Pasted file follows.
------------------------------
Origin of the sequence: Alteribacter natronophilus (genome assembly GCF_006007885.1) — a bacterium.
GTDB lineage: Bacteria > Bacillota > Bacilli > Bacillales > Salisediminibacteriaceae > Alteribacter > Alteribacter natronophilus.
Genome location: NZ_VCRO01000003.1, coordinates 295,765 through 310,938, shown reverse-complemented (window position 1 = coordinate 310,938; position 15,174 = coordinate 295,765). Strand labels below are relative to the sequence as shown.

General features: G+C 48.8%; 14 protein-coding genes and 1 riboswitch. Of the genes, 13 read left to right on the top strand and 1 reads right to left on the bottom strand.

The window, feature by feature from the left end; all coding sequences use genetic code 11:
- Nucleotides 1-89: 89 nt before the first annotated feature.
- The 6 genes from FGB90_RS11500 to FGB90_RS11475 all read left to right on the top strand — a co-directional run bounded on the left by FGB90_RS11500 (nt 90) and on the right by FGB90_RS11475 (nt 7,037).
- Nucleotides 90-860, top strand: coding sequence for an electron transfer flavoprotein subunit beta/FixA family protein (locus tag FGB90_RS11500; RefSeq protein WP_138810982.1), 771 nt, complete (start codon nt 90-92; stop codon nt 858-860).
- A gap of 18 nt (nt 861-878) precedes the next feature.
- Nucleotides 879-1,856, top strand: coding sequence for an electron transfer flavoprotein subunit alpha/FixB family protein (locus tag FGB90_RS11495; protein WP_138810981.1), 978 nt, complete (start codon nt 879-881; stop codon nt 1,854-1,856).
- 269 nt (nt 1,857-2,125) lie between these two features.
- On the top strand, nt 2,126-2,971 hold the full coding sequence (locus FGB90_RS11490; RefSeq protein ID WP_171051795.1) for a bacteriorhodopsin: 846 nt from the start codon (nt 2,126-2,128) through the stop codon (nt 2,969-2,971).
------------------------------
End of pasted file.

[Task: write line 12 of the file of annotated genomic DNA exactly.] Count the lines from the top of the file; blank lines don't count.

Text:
- On the top strand, nt 2,126-2,971 hold the full coding sequence (locus FGB90_RS11490; RefSeq protein ID WP_171051795.1) for a bacteriorhodopsin: 846 nt from the start codon (nt 2,126-2,128) through the stop codon (nt 2,969-2,971).